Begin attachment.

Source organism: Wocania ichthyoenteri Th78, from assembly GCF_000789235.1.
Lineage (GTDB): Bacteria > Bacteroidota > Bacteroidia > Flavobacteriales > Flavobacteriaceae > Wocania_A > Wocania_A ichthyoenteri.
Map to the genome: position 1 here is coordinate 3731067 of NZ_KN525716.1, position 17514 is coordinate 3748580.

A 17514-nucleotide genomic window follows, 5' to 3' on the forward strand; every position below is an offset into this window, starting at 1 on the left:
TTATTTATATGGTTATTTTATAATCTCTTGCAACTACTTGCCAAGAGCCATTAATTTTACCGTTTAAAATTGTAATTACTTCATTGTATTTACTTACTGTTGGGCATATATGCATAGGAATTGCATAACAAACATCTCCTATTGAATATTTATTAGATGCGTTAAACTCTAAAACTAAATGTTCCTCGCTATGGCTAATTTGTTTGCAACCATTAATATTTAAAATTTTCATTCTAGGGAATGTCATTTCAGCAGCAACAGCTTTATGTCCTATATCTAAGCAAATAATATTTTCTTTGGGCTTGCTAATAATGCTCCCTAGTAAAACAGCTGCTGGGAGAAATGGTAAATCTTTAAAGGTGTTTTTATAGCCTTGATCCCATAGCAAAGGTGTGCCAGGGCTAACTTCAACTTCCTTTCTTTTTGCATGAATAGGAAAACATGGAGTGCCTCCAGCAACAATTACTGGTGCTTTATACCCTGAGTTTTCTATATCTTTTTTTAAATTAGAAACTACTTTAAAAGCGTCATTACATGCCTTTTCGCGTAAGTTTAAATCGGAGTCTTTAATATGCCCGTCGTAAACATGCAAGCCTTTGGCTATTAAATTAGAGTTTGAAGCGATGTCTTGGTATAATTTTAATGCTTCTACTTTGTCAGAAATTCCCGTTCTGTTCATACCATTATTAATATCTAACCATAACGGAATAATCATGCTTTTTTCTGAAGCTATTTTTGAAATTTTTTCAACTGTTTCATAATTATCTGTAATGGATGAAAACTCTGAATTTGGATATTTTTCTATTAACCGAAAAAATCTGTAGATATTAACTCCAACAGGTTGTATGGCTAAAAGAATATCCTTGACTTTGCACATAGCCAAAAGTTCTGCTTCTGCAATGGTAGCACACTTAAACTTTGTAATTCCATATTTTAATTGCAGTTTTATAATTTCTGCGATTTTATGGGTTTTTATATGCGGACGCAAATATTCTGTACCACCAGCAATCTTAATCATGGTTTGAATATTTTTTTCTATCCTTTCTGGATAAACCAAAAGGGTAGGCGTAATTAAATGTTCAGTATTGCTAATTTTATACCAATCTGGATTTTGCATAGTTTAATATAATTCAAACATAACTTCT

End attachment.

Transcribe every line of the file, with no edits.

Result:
Source organism: Wocania ichthyoenteri Th78, from assembly GCF_000789235.1.
Lineage (GTDB): Bacteria > Bacteroidota > Bacteroidia > Flavobacteriales > Flavobacteriaceae > Wocania_A > Wocania_A ichthyoenteri.
Map to the genome: position 1 here is coordinate 3731067 of NZ_KN525716.1, position 17514 is coordinate 3748580.

A 17514-nucleotide genomic window follows, 5' to 3' on the forward strand; every position below is an offset into this window, starting at 1 on the left:
TTATTTATATGGTTATTTTATAATCTCTTGCAACTACTTGCCAAGAGCCATTAATTTTACCGTTTAAAATTGTAATTACTTCATTGTATTTACTTACTGTTGGGCATATATGCATAGGAATTGCATAACAAACATCTCCTATTGAATATTTATTAGATGCGTTAAACTCTAAAACTAAATGTTCCTCGCTATGGCTAATTTGTTTGCAACCATTAATATTTAAAATTTTCATTCTAGGGAATGTCATTTCAGCAGCAACAGCTTTATGTCCTATATCTAAGCAAATAATATTTTCTTTGGGCTTGCTAATAATGCTCCCTAGTAAAACAGCTGCTGGGAGAAATGGTAAATCTTTAAAGGTGTTTTTATAGCCTTGATCCCATAGCAAAGGTGTGCCAGGGCTAACTTCAACTTCCTTTCTTTTTGCATGAATAGGAAAACATGGAGTGCCTCCAGCAACAATTACTGGTGCTTTATACCCTGAGTTTTCTATATCTTTTTTTAAATTAGAAACTACTTTAAAAGCGTCATTACATGCCTTTTCGCGTAAGTTTAAATCGGAGTCTTTAATATGCCCGTCGTAAACATGCAAGCCTTTGGCTATTAAATTAGAGTTTGAAGCGATGTCTTGGTATAATTTTAATGCTTCTACTTTGTCAGAAATTCCCGTTCTGTTCATACCATTATTAATATCTAACCATAACGGAATAATCATGCTTTTTTCTGAAGCTATTTTTGAAATTTTTTCAACTGTTTCATAATTATCTGTAATGGATGAAAACTCTGAATTTGGATATTTTTCTATTAACCGAAAAAATCTGTAGATATTAACTCCAACAGGTTGTATGGCTAAAAGAATATCCTTGACTTTGCACATAGCCAAAAGTTCTGCTTCTGCAATGGTAGCACACTTAAACTTTGTAATTCCATATTTTAATTGCAGTTTTATAATTTCTGCGATTTTATGGGTTTTTATATGCGGACGCAAATATTCTGTACCACCAGCAATCTTAATCATGGTTTGAATATTTTTTTCTATCCTTTCTGGATAAACCAAAAGGGTAGGCGTAATTAAATGTTCAGTATTGCTAATTTTATACCAATCTGGATTTTGCATAGTTTAATATAATTCAAACATAACTTCT